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Put me on the front line: doctors who have recovered from coronavirus should treat patients with COVID-19
  1. Ellery Altshuler
  1. Internal Medicine, University of Florida College of Medicine, Gainesville, Florida, USA
  1. Correspondence to Dr Ellery Altshuler, Internal Medicine, University of Florida College of Medicine, Gainesville, FL 32608, USA; ElleryAltshuler{at}

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A week ago, I began experiencing fevers, a persistent headache and strange muscle pains in my legs. As a physician working in Florida, I was pretty sure I knew what was going on. Later that day, I tested positive for coronavirus. I was lucky to have a mild course. I began my quarantine and wondered if I would be immune when I returned to the hospital. If recovered providers are unable to be reinfected—or, at least less likely to be than those who have never contracted the virus—what would be the implications?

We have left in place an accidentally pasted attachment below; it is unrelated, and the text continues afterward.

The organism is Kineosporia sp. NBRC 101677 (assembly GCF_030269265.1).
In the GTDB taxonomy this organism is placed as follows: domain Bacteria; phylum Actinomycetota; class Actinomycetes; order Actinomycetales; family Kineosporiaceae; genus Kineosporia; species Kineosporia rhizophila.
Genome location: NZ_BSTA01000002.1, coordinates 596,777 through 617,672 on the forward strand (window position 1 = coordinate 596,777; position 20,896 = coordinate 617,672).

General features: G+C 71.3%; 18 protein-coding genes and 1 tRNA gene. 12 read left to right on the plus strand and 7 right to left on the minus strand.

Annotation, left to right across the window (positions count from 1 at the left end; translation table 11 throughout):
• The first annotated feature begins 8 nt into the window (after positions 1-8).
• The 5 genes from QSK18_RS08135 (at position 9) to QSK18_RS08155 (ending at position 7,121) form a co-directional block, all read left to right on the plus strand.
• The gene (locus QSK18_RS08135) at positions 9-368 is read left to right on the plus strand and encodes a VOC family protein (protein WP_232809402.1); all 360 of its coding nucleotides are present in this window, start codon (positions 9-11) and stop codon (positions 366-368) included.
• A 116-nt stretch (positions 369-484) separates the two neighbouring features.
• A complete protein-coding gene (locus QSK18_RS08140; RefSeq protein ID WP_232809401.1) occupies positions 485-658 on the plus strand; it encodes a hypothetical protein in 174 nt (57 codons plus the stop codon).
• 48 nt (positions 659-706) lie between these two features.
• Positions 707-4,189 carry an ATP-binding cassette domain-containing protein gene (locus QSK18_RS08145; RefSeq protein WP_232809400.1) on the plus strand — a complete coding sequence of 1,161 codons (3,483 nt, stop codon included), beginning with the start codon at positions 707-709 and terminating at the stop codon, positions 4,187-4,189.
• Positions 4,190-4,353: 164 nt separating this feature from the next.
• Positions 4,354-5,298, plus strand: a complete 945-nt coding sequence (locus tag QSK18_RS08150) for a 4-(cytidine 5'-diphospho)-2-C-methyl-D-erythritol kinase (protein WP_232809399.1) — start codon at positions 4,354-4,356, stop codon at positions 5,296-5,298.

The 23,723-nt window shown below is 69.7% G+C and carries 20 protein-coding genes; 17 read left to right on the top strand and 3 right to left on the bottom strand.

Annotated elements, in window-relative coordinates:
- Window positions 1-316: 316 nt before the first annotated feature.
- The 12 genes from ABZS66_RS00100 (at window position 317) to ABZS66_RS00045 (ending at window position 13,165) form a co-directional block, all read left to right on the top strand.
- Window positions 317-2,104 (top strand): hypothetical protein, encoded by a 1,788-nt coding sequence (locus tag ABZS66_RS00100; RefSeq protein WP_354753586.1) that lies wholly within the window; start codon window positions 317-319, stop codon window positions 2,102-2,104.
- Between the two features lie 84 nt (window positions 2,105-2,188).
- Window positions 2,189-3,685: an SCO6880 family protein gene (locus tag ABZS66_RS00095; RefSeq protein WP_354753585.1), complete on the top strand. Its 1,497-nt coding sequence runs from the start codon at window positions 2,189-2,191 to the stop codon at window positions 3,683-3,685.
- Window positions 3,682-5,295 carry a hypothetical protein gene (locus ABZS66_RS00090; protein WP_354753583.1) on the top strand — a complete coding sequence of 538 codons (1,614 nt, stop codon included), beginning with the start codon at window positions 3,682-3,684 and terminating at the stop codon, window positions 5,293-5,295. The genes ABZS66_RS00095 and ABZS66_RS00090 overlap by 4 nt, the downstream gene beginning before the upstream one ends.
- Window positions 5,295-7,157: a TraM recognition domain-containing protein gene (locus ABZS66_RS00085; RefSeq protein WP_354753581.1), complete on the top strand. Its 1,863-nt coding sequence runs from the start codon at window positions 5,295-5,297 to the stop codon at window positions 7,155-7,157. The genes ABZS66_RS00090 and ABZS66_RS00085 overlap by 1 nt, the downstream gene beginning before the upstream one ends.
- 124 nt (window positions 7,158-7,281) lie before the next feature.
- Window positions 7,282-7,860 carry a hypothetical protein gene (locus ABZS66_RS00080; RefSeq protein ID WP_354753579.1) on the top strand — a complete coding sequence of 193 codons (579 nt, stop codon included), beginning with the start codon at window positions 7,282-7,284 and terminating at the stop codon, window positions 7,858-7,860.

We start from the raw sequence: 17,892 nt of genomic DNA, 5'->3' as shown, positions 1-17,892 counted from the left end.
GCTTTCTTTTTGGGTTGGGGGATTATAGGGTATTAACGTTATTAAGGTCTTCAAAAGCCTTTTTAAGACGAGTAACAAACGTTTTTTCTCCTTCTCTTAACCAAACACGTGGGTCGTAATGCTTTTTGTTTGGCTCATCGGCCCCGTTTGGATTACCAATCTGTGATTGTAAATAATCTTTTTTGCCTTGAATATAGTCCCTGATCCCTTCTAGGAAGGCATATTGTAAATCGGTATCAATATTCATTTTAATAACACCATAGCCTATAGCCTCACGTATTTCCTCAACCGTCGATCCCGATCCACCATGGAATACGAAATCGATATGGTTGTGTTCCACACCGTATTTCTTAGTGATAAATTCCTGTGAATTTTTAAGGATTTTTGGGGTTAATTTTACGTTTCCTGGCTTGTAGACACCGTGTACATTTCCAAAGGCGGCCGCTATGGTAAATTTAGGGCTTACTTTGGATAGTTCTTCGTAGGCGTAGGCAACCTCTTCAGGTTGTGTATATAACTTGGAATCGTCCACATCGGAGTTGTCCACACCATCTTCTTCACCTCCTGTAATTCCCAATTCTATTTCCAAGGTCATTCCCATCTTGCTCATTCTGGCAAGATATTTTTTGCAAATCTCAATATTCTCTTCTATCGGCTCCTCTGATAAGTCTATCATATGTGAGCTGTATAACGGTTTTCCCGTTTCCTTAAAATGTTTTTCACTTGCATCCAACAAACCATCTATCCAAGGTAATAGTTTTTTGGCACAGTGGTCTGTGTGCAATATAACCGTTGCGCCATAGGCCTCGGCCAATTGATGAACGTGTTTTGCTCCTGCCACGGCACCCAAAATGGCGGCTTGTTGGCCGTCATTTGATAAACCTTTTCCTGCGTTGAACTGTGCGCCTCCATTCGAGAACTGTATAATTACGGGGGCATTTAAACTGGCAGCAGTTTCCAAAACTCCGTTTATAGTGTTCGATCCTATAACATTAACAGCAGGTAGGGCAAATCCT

The evidence on reinfection is mixed.1–3 An initial study the Korean Center for Disease Control was hopeful. Researchers had identified 285 individuals who had recovered from coronavirus and, at a later date, tested positive again. However, of the ‘re-positive’ cases, viral cell cultures were negative in all of them and contact tracing showed that no new cases could be tracked to any of these re-positive individuals.4

Less optimistic news came on 18 June, when …

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  • Contributors EA is the only author and is solely responsible for the paper.

  • Funding The authors have not declared a specific grant for this research from any funding agency in the public, commercial or not-for-profit sectors.

  • Competing interests None declared.

  • Provenance and peer review Not commissioned; internally peer reviewed.